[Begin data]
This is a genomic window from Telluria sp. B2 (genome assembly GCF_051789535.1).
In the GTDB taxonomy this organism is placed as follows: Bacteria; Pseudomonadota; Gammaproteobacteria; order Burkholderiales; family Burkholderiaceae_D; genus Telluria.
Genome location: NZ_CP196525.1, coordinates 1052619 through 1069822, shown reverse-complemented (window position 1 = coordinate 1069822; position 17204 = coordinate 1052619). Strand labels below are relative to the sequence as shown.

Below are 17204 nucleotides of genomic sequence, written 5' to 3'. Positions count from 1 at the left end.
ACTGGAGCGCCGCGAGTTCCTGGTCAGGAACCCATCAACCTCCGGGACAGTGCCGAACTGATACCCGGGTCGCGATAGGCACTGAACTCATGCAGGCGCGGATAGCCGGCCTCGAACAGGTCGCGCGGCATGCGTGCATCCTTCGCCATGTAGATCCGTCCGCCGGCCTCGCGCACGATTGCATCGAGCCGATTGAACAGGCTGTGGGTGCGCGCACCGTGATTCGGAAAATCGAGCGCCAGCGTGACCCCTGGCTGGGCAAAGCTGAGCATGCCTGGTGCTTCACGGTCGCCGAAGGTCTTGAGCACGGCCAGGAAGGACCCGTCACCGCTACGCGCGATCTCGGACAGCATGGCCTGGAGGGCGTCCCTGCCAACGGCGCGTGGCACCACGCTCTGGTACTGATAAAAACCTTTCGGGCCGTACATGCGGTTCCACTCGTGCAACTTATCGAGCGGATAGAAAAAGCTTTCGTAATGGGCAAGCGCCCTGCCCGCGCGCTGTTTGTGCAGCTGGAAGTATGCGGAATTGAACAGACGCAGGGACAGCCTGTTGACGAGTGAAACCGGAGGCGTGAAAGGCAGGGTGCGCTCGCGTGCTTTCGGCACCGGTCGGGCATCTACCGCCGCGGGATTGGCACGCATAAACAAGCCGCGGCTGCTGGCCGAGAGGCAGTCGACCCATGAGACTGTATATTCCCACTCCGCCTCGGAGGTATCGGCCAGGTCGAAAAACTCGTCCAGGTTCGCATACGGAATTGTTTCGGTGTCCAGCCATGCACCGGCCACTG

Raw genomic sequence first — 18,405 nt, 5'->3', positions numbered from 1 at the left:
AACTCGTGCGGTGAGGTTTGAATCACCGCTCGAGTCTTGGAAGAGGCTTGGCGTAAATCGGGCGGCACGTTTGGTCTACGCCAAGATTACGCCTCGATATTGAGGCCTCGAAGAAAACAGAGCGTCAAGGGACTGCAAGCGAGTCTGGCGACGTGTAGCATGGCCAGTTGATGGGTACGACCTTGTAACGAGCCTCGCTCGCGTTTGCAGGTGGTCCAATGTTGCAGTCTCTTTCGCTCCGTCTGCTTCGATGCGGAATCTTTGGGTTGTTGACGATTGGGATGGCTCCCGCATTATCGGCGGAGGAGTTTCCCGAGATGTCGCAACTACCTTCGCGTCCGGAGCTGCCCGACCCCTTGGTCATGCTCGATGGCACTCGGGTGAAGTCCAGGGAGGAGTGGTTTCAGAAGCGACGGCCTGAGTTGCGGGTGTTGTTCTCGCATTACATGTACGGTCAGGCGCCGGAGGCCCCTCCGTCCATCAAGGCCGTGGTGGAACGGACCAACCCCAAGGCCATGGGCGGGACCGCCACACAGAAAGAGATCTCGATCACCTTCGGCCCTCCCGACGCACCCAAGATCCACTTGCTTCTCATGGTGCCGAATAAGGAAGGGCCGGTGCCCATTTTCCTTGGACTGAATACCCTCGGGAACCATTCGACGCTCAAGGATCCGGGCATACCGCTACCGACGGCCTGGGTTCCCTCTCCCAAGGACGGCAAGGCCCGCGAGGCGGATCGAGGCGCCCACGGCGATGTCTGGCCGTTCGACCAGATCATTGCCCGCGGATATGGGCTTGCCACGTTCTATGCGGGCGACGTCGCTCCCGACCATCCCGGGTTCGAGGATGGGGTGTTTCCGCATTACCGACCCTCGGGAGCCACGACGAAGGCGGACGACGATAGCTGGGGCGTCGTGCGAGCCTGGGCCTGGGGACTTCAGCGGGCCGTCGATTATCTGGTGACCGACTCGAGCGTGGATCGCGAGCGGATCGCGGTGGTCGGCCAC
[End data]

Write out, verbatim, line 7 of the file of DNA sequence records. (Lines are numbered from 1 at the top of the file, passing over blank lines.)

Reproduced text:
AACTCGTGCGGTGAGGTTTGAATCACCGCTCGAGTCTTGGAAGAGGCTTGGCGTAAATCGGGCGGCACGTTTGGTCTACGCCAAGATTACGCCTCGATATTGAGGCCTCGAAGAAAACAGAGCGTCAAGGGACTGCAAGCGAGTCTGGCGACGTGTAGCATGGCCAGTTGATGGGTACGACCTTGTAACGAGCCTCGCTCGCGTTTGCAGGTGGTCCAATGTTGCAGTCTCTTTCGCTCCGTCTGCTTCGATGCGGAATCTTTGGGTTGTTGACGATTGGGATGGCTCCCGCATTATCGGCGGAGGAGTTTCCCGAGATGTCGCAACTACCTTCGCGTCCGGAGCTGCCCGACCCCTTGGTCATGCTCGATGGCACTCGGGTGAAGTCCAGGGAGGAGTGGTTTCAGAAGCGACGGCCTGAGTTGCGGGTGTTGTTCTCGCATTACATGTACGGTCAGGCGCCGGAGGCCCCTCCGTCCATCAAGGCCGTGGTGGAACGGACCAACCCCAAGGCCATGGGCGGGACCGCCACACAGAAAGAGATCTCGATCACCTTCGGCCCTCCCGACGCACCCAAGATCCACTTGCTTCTCATGGTGCCGAATAAGGAAGGGCCGGTGCCCATTTTCCTTGGACTGAATACCCTCGGGAACCATTCGACGCTCAAGGATCCGGGCATACCGCTACCGACGGCCTGGGTTCCCTCTCCCAAGGACGGCAAGGCCCGCGAGGCGGATCGAGGCGCCCACGGCGATGTCTGGCCGTTCGACCAGATCATTGCCCGCGGATATGGGCTTGCCACGTTCTATGCGGGCGACGTCGCTCCCGACCATCCCGGGTTCGAGGATGGGGTGTTTCCGCATTACCGACCCTCGGGAGCCACGACGAAGGCGGACGACGATAGCTGGGGCGTCGTGCGAGCCTGGGCCTGGGGACTTCAGCGGGCCGTCGATTATCTGGTGACCGACTCGAGCGTGGATCGCGAGCGGATCGCGGTGGTCGGCCAC